Getting the Room Set-up Right

I don’t know why it is, but no matter how carefully I brief a hotel on the room set-up I want for my seminars, workshops and training meetings, more often than not when I arrive, they have provided a standard hotel room set up. What I find even more alarming is the number of times that I attend a meeting either as a guest speaker or audience member to find that the meeting planner or speaker has not bothered to think beyond this standard room set-up which is often quite hostile to the audience.

Seating Arrangements

The standard hotel set up for seating is theatre style with a centre aisle, set square with about 20% more seating that you need, based on your audience expectations.

  1. A centre aisle means that the speaker stands in front of empty space, or more often a projector, with the audience split to right and left. Theatre style means that the audience cannot interact or even see each other and they also tend to fill up from the back. More seats means that people spread out and the room feels empty, i.e. unsuccessful.
  2. The larger the audience the more likely you will have to use theatre style – but try a herring-bone or semi circle shape with no centre aisle. Instead have two aisles, one either side.
  3. If you expect 100 people set out 90 seats and have the extras on the side – let the room fill up, then bring in the spare seats for the late comers. This creates a great sense of the meeting exceeding expectations.
  4. If you get less bookings than expected for a meeting which will result in an empty space problem – switch to classroom (rows of tables) or cabaret style (round or square tables) layout. Bringing tables into the room fills it up and helps to convey the feeling of success.
  5. If your workshop seminar style is interactive seriously consider a cabaret style or horse shoe style set up. Each has its benefits, but they share the fact that the audience can see each other and interact. People will simply interact more is the room layout is designed to encourage it. Numbers in attendance often dictate which style to use – Horseshoe is not really practical for more than about thirty and cabaret is not really practical for less than about fifteen, but don’t take either as unbreakable rules – be creative.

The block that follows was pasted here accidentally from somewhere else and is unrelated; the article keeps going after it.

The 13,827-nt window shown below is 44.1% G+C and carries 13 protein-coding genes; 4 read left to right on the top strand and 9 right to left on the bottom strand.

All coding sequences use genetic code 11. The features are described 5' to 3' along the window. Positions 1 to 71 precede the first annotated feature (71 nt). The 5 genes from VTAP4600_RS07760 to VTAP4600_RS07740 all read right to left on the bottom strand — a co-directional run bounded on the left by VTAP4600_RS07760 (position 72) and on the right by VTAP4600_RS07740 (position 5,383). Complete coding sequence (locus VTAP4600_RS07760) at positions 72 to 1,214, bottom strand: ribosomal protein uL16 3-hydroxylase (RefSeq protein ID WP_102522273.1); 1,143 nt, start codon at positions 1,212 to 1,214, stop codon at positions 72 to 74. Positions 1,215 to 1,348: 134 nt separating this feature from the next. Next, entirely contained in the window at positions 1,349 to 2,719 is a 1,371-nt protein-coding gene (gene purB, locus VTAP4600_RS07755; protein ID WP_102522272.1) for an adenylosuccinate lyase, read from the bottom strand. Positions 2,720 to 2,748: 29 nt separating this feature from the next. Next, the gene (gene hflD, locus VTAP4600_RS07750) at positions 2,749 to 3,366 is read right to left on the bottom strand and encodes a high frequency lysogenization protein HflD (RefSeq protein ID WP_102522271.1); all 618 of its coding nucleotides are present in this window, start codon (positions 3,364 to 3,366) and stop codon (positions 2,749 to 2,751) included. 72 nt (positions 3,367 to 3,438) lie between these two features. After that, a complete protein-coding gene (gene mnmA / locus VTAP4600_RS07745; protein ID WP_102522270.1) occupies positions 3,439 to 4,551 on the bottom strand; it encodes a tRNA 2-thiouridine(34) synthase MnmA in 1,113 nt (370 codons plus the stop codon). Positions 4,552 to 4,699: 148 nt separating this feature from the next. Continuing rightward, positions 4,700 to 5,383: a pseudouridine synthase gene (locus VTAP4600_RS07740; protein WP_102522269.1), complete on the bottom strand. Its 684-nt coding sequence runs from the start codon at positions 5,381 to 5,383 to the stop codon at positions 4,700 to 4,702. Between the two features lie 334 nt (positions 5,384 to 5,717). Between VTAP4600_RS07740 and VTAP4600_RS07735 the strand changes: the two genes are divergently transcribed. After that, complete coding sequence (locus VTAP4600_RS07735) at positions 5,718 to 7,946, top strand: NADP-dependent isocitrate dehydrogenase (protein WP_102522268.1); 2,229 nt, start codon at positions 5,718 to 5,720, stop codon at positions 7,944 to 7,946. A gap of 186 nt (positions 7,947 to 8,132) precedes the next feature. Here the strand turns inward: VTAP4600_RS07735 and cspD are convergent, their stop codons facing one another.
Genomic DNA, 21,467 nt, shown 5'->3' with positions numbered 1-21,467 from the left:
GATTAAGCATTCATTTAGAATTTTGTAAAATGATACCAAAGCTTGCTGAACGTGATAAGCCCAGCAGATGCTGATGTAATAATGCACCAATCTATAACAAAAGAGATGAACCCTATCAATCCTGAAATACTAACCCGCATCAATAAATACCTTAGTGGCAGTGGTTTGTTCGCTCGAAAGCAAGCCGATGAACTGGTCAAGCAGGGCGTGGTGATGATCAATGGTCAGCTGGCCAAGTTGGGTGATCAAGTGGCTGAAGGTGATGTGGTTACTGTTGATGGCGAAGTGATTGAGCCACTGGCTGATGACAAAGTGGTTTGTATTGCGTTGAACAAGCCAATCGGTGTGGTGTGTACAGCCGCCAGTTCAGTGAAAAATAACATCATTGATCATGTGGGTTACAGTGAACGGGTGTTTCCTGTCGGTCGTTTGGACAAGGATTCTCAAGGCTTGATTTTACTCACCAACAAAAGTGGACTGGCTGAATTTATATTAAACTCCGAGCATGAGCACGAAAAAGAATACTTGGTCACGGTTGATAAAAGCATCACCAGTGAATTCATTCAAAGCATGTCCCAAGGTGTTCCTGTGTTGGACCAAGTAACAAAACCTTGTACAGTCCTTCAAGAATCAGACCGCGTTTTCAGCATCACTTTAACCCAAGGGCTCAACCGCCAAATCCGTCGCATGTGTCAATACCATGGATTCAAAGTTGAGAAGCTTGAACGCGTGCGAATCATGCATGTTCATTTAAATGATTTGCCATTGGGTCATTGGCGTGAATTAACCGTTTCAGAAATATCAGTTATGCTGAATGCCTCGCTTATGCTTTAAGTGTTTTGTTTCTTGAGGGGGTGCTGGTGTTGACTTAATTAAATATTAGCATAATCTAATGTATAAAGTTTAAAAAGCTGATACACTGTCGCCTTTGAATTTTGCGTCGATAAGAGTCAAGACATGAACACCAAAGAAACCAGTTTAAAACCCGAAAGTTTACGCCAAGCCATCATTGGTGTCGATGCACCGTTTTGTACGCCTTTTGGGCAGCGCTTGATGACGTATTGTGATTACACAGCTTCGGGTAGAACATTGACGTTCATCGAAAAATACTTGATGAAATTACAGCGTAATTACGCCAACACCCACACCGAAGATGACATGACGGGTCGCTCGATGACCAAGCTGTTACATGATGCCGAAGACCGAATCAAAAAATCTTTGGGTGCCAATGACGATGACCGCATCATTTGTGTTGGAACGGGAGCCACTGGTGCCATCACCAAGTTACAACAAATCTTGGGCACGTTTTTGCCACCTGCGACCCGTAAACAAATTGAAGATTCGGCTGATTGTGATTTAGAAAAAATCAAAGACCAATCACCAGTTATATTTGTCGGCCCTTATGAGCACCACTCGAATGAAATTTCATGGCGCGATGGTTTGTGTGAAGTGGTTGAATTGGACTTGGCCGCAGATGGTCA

6. Above all – think about the room set up as an essential part of the programme, and be creative. Design a room set up that provides you with the best chance of making the meeting a success. Put yourself in the audience and see things from their perspective. How you set the room can literally make or break your meeting.

Stage Set-up

The standard set up is a top table with two or three chairs behind set to one or other side of the room, a flipchart on the other side, a screen in the centre of the room and a data projector blocking the centre aisle.

  1. If you have to use PowerPoint don’t make it the centre of attention relegating the speaker to the role of narrator. If possible move the screen to stage left (if you are right handed) at an angle and move the projector off there as well (same for OHP). That way the slides are a side show and remember the “B” key. Pressing “B” when you are showing a PowerPoint slide “Blacks Out” the presentation until you press “anykey.”
  2. Place the Flip Chart on your left, if you are right handed so that you can write on the chart without standing in font of it.
  3. Get rid of the top table – I even do this at other people’s meetings, I hate having someone sitting at the table behind me when I am speaking.
  4. Look at the stage set up as a member of the audience from every angle. Make sure that nothing interferes with your ability to communicate.
The entire room set up should be something that the audience don’t really notice. It should work naturally with your seminar or meeting and contribute to making it flow. Anything that gets in the way of that – change it.
If you are speaking at someone else’s meeting you will be more restricted in what you can do, and they are often reluctant to stray from the hotel standard, so I try to work with them, rather than being demanding, to make the room set up work. That means asking for changes as a big favour and it also means getting there very early with plenty of time to make changes if they are needed. Make yourself a resource for the meeting planner, and demonstrate the focus of your recommendations to be in support of their meeting objectives.
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